Bob Blumenthal’s first book is out, and the wonder is that we didn’t get it sooner.
Bob Blumenthal’s history of jazz
By JON GARELICK  |  January 29, 2008
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It’s not easy being green

Seth Handy does not have a long pony tail that snakes down the back of his rumpled hemp shirt, nor does he wear Birkenstocks to work.
Sustainable design is rising in popularity, but Rhode Island remains slow on the uptake
By MARISA ANGELL BROWN  |  June 20, 2007
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Lender bending

It should come as little surprise that financial institutions resort to heavy-handed and ethically shady tactics to increase their share of the student-loan business.
It’s time to rein in the student-loan industry. Plus, trying to make sense of the horror at Virginia Tech.
By EDITORIAL  |  April 18, 2007
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The Pah-ty's ovah

For the past six years, the Republican-run federal government has been free to waste money, reward friends, and act incompetently, knowing that their misdeeds would go unexposed by the legislative branch. Nailing the GOP: New England Congressmen are si
Congressional reps from New England are poised to lead the attack on Republican waste and fraud
By DAVID S. BERNSTEIN  |  January 24, 2007

School was my hustle

What a relief to discover that solving the problem of high property taxes in Maine isn’t complicated.
Politics and other mistakes
By AL DIAMON  |  January 24, 2007


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Manhandled no more

A few years ago, if you googled student-loan giant Sallie Mae and the word “lawsuit,” a live-journal blog called Southern Girl Babbling would turn up.
 Running with a PAC
By CATHERINE TUMBER  |  December 14, 2006

Put on your rosy red glasses

Governor John Baldacci has plans for his second term that will transform the lives of every Mainer. Which will probably annoy those Mainers who don’t want their lives transformed.
Politics and other mistakes
By AL DIAMON  |  November 21, 2006

Federal anti-drug provision hits RI students hard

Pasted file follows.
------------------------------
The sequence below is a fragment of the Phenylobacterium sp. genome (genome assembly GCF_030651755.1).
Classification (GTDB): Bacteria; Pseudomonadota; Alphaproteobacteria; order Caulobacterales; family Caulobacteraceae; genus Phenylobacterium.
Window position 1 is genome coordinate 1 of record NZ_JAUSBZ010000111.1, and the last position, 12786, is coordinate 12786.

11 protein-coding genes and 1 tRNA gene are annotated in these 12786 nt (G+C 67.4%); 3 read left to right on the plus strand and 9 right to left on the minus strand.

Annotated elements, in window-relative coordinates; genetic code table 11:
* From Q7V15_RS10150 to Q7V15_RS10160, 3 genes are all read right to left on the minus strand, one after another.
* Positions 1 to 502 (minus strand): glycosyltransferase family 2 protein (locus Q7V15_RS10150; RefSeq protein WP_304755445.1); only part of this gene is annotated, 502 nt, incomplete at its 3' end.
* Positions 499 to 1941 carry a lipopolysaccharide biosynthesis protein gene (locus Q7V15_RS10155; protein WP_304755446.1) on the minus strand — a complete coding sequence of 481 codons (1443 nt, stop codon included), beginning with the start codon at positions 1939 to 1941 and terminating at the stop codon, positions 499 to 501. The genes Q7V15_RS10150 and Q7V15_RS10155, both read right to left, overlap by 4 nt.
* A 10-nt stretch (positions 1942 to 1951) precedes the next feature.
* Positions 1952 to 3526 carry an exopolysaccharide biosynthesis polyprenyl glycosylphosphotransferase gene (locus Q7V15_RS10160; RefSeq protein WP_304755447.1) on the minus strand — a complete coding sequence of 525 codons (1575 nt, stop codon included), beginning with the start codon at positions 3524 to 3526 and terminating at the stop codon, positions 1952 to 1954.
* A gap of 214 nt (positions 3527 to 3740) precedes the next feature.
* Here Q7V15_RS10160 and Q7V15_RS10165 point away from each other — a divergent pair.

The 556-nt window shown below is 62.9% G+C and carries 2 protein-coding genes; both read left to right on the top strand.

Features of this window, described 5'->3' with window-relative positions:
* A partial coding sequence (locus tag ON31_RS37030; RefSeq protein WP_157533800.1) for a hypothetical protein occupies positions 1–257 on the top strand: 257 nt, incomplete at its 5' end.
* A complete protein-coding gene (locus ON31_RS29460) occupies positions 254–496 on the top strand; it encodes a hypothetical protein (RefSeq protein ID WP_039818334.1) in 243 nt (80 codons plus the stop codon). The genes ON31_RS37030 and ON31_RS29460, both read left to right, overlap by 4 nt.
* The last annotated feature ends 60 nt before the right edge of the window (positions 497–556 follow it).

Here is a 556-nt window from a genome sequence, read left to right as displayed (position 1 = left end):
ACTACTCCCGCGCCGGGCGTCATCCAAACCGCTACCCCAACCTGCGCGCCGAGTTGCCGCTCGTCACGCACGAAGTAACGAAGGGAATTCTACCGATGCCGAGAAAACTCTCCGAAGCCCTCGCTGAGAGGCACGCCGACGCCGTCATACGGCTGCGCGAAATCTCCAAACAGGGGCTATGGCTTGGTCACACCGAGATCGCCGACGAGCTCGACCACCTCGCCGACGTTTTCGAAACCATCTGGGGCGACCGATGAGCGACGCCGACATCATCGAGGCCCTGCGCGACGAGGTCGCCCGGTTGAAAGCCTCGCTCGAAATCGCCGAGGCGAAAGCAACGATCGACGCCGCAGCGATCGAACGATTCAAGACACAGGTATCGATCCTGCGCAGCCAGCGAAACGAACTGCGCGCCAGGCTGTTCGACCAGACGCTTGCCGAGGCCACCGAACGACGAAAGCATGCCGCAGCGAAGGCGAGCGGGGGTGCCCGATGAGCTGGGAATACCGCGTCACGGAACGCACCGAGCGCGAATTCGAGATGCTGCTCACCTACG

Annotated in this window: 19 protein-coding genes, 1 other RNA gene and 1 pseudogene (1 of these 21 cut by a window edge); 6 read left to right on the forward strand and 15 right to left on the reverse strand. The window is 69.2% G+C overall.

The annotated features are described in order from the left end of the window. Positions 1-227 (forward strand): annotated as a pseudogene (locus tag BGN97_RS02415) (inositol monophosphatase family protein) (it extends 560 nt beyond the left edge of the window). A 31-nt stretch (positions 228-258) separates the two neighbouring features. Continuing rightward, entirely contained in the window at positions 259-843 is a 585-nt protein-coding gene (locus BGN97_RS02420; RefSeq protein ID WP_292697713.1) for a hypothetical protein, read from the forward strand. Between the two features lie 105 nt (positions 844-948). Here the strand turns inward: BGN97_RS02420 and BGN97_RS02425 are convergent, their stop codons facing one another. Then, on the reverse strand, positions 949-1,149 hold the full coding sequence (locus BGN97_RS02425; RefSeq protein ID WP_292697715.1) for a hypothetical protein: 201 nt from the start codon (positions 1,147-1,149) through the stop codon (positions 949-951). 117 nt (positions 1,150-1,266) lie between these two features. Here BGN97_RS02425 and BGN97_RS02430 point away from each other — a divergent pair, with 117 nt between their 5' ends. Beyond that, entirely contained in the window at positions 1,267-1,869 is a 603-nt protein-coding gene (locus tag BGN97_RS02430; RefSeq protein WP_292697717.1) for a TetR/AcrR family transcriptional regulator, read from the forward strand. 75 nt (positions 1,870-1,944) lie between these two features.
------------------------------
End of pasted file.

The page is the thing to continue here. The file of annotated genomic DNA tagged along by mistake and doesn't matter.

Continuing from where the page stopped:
Rhode Island has been hit hard by an anti-drug law that bars college students with drug convictions from receiving federal grants and loans, according to US Department of Education statistics.
Drug wars
By STEVEN STYCOS  |  May 17, 2006
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Second time around

If you are thinking of going back to school, you will want to do four things before making that commitment.
Meeting the high costs of going back to school
By MICHAEL BRONSKI  |  May 08, 2006
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No money, mo problems

There are more than 4000 degree-granting higher-education institutions in the United States.
Screwed students get heard
By DEIRDRE FULTON  |  March 22, 2006


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College students be damned

Neither public nor private institutions are doing enough to contain costs.
Plus, Islamic democracy?
By EDITORIAL  |  March 22, 2006
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Weld’s college try

Bill Weld has hit rocky shoals in his attempt to become the first person since Sam Houston to get elected governor of two states.
An obscure school in Kentucky may cost Bill Weld an election — and maybe more
By DAVID S. BERNSTEIN AND HARVEY SILVERGLATE  |  February 18, 2006

Frequently asked questions

Bill Weld is loaded. Why did he decide to become an equity investor instead of just writing novels and fishing?
How did Bill Weld get into this mess?  
By DAVID S. BERNSTEIN AND HARVEY SILVERGLATE  |  February 15, 2006

Multiple fronts

October is National Domestic Violence Awareness Month. With that in mind, here is some other DV-related news from around Maine.
  Other domestic-violence-related news from around Maine
By DEIRDRE FULTON  |  January 01, 1900